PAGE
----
Dad’s French Toast


whisking Every family has it’s food traditions and Christmas morning always meant sourdough french toast for me.

My sister and I always did Christmas morning at our dad’s and the afternoon with our mom. We would wake up early (ok, I, being the baby of the family, would wake up early and pester my sister until she woke up – she did institute a “not until 6 am rule” though). We would go downstairs to open our stockings and wait for Dad. Then we would open our Christmas presents after which my dad would make french toast and bacon. Drinks were fresh squeezed orange juice for the kids and mimosas for the grown ups. This meal is ingrained in my soul and while I, as a full fledged grownup, freely make french toast any time of year now, it always brings back the feelings of warmth and family camaraderie.


pouring the eggsI always aim for a chewier bread, like a naturally leavened crusty bread. Growing up that always always meant sourdough and the sour tang goes oh so perfectly with french toast. But it’s harder to find sourdough around here and it’s not everyone’s flavor preference. I was watching a cooking challenge TV show a while back and a contestant was making french toast. One of the judges questioned how the contestant was going to pull off french toast without giving the bread time to get stale overnight. I was all, “Whaaa???” Apparently this is a thing if you’re using softer, sandwichy kinds of bread. I had no idea. Crusty, chewy bread fresh from the baker works perfectly without any of this night-before prep nonsense.


soaking the breadI love that this is a simple breakfast to make and my daughter, Maia, can help. I break the eggs, she pours them into the bowl. I pour in the cream and add the cinnamon, she whisks it all together. I soak and cook the bread and she waits (im)patiently for it to be ready. There really isn’t a recipe, per se, for this because my dad never works with recipes. Or maybe he did once, but then it became his own thing with no written recipe (like his eggnog – I’m totally going to have to write about that one of these days). So here are the guidelines:


cooking french toastDad’s French Toast

2 slices of crusty, chewy bread (perferably sourdough) per person
1 egg per person
a splash or more of cream (milk is fine)
1 pinch to 1 tsp of cinnamon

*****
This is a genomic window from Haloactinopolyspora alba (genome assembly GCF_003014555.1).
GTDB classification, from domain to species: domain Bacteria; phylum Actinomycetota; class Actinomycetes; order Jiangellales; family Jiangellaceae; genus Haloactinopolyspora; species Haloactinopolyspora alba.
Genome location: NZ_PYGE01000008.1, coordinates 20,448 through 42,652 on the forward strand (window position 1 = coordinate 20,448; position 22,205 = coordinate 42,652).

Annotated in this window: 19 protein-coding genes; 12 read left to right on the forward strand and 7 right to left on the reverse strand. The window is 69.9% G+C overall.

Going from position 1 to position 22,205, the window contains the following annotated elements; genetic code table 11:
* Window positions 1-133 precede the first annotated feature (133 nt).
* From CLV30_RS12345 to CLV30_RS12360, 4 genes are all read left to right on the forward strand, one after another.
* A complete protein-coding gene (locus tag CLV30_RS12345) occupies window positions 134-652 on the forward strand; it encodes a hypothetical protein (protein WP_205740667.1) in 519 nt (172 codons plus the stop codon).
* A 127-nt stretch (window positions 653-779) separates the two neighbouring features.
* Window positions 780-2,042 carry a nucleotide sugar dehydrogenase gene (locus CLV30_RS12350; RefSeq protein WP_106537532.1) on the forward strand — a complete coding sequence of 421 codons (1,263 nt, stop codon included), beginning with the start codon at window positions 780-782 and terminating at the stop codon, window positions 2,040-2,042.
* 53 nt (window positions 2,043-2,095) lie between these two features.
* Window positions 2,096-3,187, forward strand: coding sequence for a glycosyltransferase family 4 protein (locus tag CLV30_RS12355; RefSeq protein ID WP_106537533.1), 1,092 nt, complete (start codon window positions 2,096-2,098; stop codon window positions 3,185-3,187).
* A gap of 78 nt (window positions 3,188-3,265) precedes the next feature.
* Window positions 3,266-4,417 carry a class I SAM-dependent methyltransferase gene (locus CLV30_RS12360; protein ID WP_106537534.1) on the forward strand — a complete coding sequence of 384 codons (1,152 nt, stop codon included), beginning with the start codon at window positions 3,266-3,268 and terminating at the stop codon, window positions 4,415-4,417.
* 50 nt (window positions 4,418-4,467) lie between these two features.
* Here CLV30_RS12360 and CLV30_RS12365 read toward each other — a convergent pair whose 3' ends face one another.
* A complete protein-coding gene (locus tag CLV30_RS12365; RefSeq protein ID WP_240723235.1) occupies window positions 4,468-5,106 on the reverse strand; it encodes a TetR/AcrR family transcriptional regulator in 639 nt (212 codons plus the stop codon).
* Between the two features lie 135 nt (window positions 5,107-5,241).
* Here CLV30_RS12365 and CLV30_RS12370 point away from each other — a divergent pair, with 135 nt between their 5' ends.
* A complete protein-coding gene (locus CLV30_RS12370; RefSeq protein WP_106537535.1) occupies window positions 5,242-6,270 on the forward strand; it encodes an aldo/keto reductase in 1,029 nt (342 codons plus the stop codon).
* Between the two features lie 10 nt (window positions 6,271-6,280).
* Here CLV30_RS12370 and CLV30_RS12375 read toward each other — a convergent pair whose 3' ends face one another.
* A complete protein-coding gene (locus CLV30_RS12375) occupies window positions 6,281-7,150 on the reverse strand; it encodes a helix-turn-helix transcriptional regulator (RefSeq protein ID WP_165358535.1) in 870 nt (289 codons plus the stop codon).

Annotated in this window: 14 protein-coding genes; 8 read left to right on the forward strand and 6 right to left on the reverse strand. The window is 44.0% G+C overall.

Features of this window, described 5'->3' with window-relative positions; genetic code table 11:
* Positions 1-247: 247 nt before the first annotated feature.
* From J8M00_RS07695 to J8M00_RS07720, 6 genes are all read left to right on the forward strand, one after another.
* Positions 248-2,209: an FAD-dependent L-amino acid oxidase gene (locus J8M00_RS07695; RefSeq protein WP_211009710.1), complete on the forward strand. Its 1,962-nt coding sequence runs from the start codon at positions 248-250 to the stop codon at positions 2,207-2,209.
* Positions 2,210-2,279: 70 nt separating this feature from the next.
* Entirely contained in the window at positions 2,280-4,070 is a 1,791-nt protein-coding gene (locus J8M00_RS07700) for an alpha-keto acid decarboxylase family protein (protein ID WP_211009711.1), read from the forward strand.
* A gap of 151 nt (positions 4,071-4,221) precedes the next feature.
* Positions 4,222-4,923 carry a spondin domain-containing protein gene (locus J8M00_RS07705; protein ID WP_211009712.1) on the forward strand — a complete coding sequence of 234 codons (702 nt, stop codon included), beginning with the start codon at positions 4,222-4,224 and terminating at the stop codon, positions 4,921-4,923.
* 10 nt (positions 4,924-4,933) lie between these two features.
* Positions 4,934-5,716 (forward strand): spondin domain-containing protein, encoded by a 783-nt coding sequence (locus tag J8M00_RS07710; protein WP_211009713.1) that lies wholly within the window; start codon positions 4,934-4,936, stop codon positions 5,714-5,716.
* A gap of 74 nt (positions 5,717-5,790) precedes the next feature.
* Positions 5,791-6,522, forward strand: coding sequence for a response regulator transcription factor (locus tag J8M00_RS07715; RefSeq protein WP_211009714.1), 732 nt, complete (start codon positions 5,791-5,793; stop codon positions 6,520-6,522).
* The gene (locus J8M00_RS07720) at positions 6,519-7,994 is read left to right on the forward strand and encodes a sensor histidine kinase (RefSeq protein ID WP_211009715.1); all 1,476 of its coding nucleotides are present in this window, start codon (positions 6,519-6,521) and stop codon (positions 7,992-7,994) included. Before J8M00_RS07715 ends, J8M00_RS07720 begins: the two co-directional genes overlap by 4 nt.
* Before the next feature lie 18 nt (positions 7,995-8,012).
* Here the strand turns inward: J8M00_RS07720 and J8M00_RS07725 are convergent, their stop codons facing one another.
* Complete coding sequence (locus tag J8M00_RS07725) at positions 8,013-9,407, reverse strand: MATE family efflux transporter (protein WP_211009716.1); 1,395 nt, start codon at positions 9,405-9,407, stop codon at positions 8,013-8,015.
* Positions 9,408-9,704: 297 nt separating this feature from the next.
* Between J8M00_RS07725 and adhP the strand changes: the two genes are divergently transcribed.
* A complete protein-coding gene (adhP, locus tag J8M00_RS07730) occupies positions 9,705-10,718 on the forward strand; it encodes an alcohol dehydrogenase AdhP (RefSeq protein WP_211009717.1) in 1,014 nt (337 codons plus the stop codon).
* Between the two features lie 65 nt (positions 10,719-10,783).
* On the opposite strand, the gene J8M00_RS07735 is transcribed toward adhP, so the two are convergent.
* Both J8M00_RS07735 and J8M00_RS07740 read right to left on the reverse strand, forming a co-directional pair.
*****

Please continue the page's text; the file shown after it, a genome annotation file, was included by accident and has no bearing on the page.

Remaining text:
butter for the pan

Melt the butter in a large pan over medium heat and let brown slightly. Crack the eggs into a large bowl (something with a wide bottom is easiest) add the cream and cinnamon and whisk everything together. Soak the bread in the egg mixture for 1-5 minutes, making sure to thoroughly coat the bread. Cook the soaked bread until golden in the buttered pan, flipping once. Soak and cook the bread in batches (soaking the next batch while the earlier batch cooks) until it is all ready to go. You can re-butter the pan between batches, if you like, but it isn’t necessary. The egg in the toast will naturally separate from the hot pan when it is cooked. Serve the toast with maple syrup, lemon curd, peanut butter, jam or whatever suits your fancy. Or put it all on the table and let everyone do their thang.

finished french toast

OH! I almost forgot my “mom variation” (“mom” as in me, not my mother – my mom doesn’t cook). Cut the crusty bread into cubes instead of slices and toss in the egg mixture. Then cook the whole thing together in the pan (as long as it all fits in one layer in the pan – don’t overcrowd). All the “french toast bites” cook at once, so there is less impatient child waiting happening. And bites are so much fun. The only thing you have to be mindful of with this variation is not over mixing the bites in the pan. You want to turn them a few times to cook all sides of each bite, but you don’t want stir it all and have the bread fall apart and/or stick to the bottom of the pan. So aim for the same sort of flipping that you would do with regular french toast slices.


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